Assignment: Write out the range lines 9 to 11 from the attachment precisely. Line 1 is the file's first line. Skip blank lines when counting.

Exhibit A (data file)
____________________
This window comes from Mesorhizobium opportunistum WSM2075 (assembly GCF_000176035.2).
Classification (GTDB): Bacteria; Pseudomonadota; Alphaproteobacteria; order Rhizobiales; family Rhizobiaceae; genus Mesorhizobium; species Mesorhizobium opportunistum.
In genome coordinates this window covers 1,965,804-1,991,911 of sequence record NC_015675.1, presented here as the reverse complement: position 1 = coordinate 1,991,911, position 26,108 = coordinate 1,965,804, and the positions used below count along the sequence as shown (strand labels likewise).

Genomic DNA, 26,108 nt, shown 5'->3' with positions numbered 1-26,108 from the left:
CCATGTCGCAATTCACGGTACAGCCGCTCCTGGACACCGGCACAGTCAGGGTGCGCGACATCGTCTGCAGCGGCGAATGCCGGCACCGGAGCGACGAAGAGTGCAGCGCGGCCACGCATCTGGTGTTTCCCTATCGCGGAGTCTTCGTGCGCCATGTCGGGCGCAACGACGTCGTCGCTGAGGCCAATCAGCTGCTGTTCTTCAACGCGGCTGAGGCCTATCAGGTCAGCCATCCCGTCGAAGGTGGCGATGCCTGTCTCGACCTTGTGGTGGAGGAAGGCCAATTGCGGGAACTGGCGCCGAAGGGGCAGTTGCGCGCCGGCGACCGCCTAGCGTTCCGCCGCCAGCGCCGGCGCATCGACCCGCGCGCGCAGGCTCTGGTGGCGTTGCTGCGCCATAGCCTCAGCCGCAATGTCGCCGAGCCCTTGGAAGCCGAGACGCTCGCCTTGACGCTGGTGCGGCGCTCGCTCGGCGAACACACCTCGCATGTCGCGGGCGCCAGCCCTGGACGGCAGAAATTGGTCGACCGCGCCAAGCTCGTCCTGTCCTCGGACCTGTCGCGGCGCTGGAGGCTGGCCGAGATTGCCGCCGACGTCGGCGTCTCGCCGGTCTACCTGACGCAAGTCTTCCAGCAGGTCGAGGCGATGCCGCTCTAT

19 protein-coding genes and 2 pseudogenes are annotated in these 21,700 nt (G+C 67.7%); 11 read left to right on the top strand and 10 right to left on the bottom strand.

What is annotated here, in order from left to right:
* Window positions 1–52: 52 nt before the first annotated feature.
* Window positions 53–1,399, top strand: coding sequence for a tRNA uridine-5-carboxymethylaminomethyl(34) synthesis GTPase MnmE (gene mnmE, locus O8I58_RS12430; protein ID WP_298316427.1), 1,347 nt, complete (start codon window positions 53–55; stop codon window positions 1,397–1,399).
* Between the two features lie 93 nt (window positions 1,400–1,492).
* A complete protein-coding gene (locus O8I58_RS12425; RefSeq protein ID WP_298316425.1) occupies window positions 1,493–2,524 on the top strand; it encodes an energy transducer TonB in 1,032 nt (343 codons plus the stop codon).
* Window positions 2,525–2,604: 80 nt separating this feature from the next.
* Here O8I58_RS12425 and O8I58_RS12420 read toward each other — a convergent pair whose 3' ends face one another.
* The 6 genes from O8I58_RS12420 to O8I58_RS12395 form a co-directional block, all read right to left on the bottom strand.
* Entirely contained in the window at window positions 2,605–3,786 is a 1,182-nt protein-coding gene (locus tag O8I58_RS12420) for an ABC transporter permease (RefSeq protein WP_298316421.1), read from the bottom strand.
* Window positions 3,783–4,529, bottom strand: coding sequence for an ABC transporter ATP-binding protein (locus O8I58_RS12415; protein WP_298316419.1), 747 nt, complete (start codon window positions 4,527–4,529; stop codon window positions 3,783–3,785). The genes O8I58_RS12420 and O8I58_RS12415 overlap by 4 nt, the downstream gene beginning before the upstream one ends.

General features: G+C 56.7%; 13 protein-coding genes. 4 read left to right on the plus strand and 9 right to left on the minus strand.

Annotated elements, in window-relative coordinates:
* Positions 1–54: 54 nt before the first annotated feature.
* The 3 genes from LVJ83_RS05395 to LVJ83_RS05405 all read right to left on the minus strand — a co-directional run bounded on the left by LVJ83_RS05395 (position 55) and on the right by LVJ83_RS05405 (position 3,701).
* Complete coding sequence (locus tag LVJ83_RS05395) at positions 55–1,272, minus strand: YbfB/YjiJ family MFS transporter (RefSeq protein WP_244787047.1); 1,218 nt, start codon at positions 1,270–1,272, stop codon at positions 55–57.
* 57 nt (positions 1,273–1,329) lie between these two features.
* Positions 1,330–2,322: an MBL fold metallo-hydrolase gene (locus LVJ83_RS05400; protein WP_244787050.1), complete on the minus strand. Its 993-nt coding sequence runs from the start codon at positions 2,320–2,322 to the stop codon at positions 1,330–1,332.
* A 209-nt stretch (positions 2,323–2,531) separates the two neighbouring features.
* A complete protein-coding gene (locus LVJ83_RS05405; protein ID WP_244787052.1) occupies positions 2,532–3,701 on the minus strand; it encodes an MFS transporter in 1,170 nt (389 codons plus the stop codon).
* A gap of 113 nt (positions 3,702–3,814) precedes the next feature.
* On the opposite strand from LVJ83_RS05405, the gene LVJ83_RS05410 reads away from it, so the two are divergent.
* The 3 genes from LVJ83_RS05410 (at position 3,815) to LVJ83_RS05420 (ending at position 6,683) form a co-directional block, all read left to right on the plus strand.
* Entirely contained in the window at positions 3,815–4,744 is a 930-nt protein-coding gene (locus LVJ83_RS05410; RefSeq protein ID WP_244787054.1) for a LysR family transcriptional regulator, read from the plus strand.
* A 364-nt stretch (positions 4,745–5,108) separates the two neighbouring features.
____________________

* Window positions 53–1,399, top strand: coding sequence for a tRNA uridine-5-carboxymethylaminomethyl(34) synthesis GTPase MnmE (gene mnmE, locus O8I58_RS12430; protein ID WP_298316427.1), 1,347 nt, complete (start codon window positions 53–55; stop codon window positions 1,397–1,399).
* Between the two features lie 93 nt (window positions 1,400–1,492).
* A complete protein-coding gene (locus O8I58_RS12425; RefSeq protein ID WP_298316425.1) occupies window positions 1,493–2,524 on the top strand; it encodes an energy transducer TonB in 1,032 nt (343 codons plus the stop codon).